Yaw: The Empty Rhetoric of Fracking Bans

HARRISBURG – As the public comment period on the Delaware River Basin Commission’s latest round of anti-fracking regulations winds down, I’m reminded of how hollow the rhetoric on this issue has become in recent years.

It should come as little surprise then that the commission’s efforts over the decade to limit interaction with natural gas drilling operations has changed nothing about the river’s water quality. Why? Because both conventional and unconventional well operators in Pennsylvania don’t want or need to use public sources of drinking water.

Just ask the Marcellus Shale Coalition, a trade group representing most unconventional drillers in the state, who say the industry discontinued sending liquid waste to publicly owned treatment facilities in 2011. Some 90% of the wastewater created is reused to stimulate new wells, while the rest is injected into deep underground wells regulated by the federal Environmental Protection Agency.

The Pennsylvania Independent Oil and Gas Association, which represents conventional well operators, likewise purports that the wastewater produced during these drilling operations is recycled.

And as for contamination from drilling itself? Never borne out by reliable science. Hydraulic fracturing occurs 5,000 feet to 8,000 feet below the surface, 50 to 80 times deeper than most aquifers.

So the entire idea that hydraulic fracturing routinely contributes to water pollution remains a fallacy, one conjured up and repeated often by the environmental lobby bent on stamping out fossil fuels at all costs.

Except, bans don’t work. Proponents of this misguided policy hope constraining the supply of natural gas will translate into lowered demand. But that’s not how supply and demand work, actually. Fracking bans only take us backward to a time when we imported the majority of our gas and oil from foreign countries.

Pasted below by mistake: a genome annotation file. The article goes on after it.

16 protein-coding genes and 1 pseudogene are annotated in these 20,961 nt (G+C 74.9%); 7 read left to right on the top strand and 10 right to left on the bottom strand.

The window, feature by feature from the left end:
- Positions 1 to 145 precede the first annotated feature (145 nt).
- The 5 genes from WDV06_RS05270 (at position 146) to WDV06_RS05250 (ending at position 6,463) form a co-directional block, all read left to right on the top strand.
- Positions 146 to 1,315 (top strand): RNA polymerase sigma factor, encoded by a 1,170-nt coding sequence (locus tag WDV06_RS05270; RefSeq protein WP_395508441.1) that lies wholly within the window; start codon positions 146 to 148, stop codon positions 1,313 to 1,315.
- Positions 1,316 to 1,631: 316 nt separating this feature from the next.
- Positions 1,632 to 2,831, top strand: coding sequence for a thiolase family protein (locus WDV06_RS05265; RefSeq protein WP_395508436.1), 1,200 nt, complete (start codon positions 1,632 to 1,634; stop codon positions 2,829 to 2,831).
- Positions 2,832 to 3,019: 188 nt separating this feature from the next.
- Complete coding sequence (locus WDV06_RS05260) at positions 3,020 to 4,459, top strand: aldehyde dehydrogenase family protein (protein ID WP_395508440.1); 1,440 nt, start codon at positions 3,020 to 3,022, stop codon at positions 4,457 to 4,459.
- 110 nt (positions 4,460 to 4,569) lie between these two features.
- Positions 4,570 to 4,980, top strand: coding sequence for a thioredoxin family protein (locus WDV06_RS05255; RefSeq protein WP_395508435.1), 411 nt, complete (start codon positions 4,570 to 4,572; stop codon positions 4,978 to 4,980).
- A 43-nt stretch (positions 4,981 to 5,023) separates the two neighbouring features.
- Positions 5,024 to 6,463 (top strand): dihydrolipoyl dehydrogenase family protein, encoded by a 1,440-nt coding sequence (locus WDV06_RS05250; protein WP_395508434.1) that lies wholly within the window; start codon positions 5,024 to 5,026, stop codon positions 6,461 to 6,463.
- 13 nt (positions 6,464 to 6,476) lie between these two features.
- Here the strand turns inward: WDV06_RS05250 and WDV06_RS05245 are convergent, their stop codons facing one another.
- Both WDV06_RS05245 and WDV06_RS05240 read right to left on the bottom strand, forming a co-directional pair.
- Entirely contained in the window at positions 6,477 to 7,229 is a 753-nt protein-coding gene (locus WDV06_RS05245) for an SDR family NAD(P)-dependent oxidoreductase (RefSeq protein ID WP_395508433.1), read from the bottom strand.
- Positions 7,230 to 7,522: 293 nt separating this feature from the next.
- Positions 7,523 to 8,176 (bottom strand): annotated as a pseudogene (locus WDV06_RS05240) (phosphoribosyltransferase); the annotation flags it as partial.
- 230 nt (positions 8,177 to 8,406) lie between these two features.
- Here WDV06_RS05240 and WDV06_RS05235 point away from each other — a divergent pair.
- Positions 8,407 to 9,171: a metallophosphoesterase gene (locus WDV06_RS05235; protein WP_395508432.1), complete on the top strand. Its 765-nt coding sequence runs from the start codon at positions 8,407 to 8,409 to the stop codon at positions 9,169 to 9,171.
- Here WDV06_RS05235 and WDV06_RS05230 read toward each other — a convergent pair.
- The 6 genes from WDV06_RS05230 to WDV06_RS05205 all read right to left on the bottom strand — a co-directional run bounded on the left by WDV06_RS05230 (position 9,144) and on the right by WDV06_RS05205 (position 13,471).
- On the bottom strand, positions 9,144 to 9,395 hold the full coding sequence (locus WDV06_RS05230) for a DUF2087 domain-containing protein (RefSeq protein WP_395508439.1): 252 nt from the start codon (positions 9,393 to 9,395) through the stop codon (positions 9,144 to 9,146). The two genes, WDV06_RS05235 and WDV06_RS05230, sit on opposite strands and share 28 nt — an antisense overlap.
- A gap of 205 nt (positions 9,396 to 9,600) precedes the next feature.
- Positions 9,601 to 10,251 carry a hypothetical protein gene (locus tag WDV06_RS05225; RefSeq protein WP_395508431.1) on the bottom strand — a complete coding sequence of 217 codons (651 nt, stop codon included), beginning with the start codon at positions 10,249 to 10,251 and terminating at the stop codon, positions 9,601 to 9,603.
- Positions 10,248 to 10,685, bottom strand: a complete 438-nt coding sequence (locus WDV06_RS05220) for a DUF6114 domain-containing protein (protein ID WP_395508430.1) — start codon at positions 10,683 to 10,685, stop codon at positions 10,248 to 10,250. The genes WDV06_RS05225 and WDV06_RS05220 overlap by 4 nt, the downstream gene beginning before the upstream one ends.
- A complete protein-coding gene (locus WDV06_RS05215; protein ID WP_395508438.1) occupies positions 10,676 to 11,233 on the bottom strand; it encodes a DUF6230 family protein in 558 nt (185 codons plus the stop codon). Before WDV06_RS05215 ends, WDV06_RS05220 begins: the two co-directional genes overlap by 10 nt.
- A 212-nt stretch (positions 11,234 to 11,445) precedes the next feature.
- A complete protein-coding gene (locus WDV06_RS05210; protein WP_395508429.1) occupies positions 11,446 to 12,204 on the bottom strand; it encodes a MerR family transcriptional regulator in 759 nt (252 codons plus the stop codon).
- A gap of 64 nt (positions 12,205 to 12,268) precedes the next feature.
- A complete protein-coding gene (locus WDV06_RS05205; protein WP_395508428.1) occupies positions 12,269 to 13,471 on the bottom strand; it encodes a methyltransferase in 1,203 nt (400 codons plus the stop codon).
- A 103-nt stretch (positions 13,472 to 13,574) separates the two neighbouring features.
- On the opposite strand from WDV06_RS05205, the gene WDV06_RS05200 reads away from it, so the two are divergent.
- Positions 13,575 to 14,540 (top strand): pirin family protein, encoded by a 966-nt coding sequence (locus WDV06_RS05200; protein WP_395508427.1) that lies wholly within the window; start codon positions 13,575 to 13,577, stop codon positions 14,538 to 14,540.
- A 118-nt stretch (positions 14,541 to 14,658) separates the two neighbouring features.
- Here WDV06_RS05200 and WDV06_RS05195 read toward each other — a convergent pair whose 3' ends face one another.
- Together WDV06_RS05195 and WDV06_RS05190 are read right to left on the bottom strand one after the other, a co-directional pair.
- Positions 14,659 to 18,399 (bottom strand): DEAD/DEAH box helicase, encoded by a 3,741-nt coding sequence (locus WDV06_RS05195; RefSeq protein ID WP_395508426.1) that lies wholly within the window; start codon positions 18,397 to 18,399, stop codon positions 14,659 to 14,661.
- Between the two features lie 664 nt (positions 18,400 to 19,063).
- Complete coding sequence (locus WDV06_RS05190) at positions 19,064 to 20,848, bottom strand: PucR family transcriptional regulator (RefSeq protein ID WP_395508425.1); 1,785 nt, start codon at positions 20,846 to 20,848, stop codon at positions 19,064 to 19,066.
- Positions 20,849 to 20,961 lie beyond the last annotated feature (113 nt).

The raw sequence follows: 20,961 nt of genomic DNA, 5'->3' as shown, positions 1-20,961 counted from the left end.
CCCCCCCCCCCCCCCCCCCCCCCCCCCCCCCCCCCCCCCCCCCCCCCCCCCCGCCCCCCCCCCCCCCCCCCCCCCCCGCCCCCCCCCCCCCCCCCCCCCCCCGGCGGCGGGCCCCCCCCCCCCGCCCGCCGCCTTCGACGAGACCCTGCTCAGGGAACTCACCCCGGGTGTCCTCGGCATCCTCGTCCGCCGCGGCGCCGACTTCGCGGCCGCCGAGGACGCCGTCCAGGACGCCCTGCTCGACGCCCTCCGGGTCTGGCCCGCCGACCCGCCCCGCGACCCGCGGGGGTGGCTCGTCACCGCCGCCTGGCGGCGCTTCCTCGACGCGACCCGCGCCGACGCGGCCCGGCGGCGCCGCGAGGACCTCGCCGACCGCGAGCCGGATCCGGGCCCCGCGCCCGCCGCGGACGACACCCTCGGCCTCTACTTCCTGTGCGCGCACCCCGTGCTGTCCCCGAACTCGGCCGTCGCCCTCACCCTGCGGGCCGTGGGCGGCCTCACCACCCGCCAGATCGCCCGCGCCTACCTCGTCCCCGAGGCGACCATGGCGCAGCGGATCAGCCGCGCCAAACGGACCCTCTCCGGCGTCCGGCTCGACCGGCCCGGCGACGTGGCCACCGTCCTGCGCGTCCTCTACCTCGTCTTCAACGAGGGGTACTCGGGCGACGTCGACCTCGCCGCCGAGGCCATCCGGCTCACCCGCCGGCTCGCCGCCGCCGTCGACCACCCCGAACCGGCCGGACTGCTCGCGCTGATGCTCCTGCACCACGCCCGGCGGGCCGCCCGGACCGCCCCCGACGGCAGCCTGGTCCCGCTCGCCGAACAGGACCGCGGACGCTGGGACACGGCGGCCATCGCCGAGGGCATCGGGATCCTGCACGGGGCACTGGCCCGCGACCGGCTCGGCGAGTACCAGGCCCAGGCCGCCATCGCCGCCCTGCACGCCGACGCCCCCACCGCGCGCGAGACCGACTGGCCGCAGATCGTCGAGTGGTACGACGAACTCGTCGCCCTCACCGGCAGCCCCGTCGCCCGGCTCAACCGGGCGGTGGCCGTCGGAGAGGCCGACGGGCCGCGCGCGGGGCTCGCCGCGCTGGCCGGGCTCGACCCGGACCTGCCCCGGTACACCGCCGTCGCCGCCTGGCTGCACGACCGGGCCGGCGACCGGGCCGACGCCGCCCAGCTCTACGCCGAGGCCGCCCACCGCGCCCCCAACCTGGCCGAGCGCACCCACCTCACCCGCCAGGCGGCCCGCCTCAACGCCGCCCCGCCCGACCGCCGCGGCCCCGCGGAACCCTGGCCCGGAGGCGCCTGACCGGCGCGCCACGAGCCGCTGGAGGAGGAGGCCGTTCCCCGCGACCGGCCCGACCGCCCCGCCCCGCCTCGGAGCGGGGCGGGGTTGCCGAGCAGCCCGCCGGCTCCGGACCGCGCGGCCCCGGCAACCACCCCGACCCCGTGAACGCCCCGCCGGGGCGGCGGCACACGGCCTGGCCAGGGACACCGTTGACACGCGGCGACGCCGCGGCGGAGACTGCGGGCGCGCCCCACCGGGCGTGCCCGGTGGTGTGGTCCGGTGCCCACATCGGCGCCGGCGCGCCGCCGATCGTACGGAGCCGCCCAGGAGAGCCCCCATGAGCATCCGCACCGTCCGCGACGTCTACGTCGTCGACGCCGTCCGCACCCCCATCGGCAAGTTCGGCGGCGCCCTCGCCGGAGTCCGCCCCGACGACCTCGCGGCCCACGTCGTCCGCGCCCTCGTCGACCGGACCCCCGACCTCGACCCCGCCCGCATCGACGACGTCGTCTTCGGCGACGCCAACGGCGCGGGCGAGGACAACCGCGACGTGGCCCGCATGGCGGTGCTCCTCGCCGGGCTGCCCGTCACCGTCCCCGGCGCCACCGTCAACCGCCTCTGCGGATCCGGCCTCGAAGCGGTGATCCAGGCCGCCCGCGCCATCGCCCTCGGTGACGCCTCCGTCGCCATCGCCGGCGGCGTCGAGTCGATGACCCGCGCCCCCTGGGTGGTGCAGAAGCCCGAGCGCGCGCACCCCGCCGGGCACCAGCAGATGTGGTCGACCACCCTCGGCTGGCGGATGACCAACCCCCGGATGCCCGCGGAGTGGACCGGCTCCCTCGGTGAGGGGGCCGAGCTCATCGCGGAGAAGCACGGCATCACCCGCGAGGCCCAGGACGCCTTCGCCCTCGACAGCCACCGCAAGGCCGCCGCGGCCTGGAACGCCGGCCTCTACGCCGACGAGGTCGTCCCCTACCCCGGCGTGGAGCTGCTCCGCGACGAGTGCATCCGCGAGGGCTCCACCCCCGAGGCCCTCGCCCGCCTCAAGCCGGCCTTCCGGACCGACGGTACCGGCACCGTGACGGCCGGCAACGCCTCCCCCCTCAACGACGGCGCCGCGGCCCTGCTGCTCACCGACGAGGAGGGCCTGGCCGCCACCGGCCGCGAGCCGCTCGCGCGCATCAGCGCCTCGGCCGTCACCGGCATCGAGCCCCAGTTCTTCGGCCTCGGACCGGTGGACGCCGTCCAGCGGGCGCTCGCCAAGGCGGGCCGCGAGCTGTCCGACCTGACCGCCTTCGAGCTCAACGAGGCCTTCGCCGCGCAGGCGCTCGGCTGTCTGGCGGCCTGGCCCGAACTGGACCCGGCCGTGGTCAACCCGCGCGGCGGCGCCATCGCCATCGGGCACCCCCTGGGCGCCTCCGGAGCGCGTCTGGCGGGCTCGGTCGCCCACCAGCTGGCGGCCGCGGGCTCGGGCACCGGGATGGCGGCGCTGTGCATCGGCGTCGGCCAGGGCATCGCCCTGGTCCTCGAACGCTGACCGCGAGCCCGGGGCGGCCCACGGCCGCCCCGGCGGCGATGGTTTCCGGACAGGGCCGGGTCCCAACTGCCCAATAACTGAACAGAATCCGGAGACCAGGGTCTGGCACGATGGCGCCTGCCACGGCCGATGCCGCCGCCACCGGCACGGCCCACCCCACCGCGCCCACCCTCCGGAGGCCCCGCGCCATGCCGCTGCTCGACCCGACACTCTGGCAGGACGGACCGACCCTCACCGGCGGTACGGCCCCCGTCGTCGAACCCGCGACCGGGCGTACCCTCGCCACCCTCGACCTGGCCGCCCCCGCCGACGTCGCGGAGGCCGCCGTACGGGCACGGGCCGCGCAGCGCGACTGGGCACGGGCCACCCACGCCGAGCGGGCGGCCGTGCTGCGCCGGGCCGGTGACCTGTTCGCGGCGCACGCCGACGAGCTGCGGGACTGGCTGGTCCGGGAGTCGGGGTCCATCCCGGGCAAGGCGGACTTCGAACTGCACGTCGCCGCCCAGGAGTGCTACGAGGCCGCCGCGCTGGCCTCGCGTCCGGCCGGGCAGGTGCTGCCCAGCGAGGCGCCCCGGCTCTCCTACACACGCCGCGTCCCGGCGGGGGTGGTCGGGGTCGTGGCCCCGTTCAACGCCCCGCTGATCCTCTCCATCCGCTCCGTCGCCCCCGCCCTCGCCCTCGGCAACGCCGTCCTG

Look at California, for example, a state that touts some of the most aggressive anti-fossil fuel policies in the nation. Their reliance on foreign oil imports since the late 1990s has grown exponentially, according to data collected by the California Air Resources Board. This, even as the state discontinued drilling for oil in favor of backing electrification.

Or, take a look closer to home in New York, a state that banned fracking in 2014. It’s also one of the four states that vote on DRBC proposals, often in favor of regulations that weaken Pennsylvania. In fact, New York has routinely discouraged the exportation of Pennsylvania’s plentiful natural gas supply to New England, instead forcing those states to import from Russia instead.

Even President Joe Biden rejected calls from the progressive arm of his party to ban fracking because federal data showed it would cost 32,000 jobs alone in Pennsylvania.

So why do we give the DRBC such power? Notably, the commander of the U.S. Army Corps of Engineers’ North Atlantic Division – the DRBC’s fifth member – abstained from the February 2021 vote to ban fracking in the watershed. But that didn’t stop the governors of New York, New Jersey and Delaware from joining Pennsylvania’s own Gov. Tom Wolf in adopting the ban, citing questionable science and their own out-of-touch ideology.

The Wolf administration fails time and time again to prioritize Pennsylvania’s best interests. Instead, our governor punts to other prominent progressive leaders with entirely different, self-serving goals who would love nothing more than to diminish our state’s role as a top natural gas producer and exporter.

Pennsylvania needs real leadership, not an administration content with damaging our economic vitality in favor of policies that appease environmental lobbyists and progressive ideologues that live anywhere but here.

CONTACT: Nick Troutman, Chief of Staff, 717-787-3280

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